Zero Percent Financing: Understanding the Fine Print

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January 27, 2012

Dealerships and manufacturers love to offer zero percent financing as a way to get customers in the door, but the reality is that true zero percent financing is quite hard to find. While many customers may come in especially because of a great financing deal, as few as 10% will actually be able to qualify. To make matters worse, many of these deals are bloated with hidden fees and charges that can often make careful investigation of the fine print a mandatory affair.

Hidden Fees

A zero percent financing deal suggests that you are getting financing with no interest included. If this were truly the case, the companies offering the loans would soon go out of business. The whole point of a business is to turn a profit, and because 0% financing offers no profit in itself, financing companies will tend to add on a variety of fees. Annual membership fees from a few dollars to several hundred dollars can often make the cheapest loan rate the most expensive in the long run. In addition to annual fees, many 0% offers will have penalties for early repayment, which can even include retroactive interest or an array of additional charges.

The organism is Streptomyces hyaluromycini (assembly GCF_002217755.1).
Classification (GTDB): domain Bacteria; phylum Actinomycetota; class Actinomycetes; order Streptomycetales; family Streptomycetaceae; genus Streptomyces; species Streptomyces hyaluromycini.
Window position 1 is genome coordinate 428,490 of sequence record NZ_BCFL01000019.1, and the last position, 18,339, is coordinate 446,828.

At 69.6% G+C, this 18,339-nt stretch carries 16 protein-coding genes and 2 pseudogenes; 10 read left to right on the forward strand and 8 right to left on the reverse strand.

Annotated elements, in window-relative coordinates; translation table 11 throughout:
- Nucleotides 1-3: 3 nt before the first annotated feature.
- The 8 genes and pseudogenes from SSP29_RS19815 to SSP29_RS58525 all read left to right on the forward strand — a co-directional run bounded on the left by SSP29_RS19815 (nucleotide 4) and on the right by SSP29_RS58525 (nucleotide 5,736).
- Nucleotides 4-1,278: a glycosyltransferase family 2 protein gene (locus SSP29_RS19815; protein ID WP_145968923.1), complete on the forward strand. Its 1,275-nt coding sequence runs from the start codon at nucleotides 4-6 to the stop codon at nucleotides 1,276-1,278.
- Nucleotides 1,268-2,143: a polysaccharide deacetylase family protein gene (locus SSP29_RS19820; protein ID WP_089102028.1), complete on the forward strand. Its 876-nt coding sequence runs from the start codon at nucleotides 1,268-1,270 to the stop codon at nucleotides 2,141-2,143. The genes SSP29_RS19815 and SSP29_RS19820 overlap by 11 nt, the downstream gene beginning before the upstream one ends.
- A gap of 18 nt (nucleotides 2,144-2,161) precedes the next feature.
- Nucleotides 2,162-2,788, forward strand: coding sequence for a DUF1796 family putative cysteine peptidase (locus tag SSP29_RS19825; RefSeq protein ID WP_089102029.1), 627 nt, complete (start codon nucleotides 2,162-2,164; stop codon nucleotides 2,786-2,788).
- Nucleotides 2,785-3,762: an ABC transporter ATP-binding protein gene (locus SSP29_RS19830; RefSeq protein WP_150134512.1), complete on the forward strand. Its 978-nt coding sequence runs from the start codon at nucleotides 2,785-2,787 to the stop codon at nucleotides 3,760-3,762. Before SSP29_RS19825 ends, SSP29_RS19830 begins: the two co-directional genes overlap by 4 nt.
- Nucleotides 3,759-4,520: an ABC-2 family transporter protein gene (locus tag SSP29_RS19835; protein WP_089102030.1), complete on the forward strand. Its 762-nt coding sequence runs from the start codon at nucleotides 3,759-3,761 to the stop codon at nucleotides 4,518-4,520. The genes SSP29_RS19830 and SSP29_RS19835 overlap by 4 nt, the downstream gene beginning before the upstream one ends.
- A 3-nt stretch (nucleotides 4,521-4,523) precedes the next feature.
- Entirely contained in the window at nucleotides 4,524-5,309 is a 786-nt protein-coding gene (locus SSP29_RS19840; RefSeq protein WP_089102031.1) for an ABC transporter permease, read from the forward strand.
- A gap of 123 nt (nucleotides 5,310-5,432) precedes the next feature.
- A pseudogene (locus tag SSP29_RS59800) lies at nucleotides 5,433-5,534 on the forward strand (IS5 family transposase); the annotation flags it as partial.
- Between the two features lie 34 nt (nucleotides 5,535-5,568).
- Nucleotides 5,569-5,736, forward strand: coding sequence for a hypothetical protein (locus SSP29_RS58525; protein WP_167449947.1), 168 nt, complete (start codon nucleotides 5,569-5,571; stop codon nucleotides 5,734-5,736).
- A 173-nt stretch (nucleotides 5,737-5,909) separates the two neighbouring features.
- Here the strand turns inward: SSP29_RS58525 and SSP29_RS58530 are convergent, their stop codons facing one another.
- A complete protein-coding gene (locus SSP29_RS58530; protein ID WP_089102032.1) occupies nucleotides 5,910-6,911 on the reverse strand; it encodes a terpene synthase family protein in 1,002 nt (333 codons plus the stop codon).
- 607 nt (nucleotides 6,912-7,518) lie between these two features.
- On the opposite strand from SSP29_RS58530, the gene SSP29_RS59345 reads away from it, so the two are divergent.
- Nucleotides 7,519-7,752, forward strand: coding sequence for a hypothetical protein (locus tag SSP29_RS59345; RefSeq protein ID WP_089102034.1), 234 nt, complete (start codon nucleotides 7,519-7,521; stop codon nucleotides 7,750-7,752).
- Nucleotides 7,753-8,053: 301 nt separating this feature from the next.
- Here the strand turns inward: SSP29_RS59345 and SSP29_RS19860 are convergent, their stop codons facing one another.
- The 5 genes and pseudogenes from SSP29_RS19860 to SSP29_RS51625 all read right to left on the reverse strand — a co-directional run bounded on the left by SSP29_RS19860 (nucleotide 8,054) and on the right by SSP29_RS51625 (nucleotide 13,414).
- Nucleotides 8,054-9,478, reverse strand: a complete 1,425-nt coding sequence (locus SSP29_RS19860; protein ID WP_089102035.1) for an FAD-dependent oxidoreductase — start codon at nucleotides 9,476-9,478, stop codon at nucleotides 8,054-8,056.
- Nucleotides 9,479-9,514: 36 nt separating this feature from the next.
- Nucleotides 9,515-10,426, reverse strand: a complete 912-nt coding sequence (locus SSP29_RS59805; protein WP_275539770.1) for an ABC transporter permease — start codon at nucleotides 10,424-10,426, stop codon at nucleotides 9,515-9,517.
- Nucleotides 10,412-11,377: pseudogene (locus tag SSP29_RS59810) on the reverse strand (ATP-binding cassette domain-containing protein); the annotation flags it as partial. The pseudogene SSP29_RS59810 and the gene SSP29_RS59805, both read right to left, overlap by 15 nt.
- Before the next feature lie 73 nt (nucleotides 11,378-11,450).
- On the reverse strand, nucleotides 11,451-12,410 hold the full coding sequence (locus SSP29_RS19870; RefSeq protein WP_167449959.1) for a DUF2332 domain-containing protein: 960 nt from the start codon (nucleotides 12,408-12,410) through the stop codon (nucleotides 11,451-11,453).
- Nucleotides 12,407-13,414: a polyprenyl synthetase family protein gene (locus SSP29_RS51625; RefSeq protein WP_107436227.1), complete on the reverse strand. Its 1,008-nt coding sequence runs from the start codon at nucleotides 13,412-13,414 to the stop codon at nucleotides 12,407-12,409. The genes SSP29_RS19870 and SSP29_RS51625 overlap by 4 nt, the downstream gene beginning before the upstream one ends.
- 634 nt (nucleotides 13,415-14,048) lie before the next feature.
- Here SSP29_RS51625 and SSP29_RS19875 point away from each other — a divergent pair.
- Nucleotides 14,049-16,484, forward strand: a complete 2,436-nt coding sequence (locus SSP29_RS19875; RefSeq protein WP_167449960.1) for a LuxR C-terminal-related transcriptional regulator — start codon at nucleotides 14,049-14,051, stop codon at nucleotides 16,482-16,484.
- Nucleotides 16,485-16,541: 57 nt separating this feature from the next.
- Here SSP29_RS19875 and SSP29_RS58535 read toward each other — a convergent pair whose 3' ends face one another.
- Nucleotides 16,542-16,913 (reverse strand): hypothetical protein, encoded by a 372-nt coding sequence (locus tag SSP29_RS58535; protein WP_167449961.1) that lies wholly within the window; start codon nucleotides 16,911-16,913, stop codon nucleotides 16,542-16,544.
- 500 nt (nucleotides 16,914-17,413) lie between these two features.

Credit Limits

A common trick with 0% financing deals is to give you a credit limit that is just barely above the loan amount. Should you exceed this limit by even a penny, the creditor may be able renege on their agreement, which opens the door to vastly increased interest rates. While you may feel you can stay under the limit without problem, creditors have a habit of adding annual fees and charges at the worst possible times, and this timing can cost you a great deal.

Time Limits

While a loan may say 0% financing, you should be especially careful about verifying just how long this deal lasts. The 0% financing deal will usually only apply for a specific amount of time; should the loan not be paid off in its entirety by the deadline, large interest amounts may be added based on the original loan amount, not the remainder. These rates are commonly above 20% and if applied, can turn what seems like a great deal at first glance into a total nightmare. It is important to be honest about whether or not you can realistically pay off the loan within the specified time period, and if you can't, you may be better off passing on the deal.

More often than not, 0% financing is more a marketing gimmick than a true deal. With a variety of hidden fees, deadlines, membership dues and restrictive potential credit limits, many of these deals may seem great at first glance, but end up being a complete bait and switch in practice. Always carefully examine every letter of fine print before you sign, and be realistic in your ability to pay back the loan promptly in order to avoid many of the common pitfalls.


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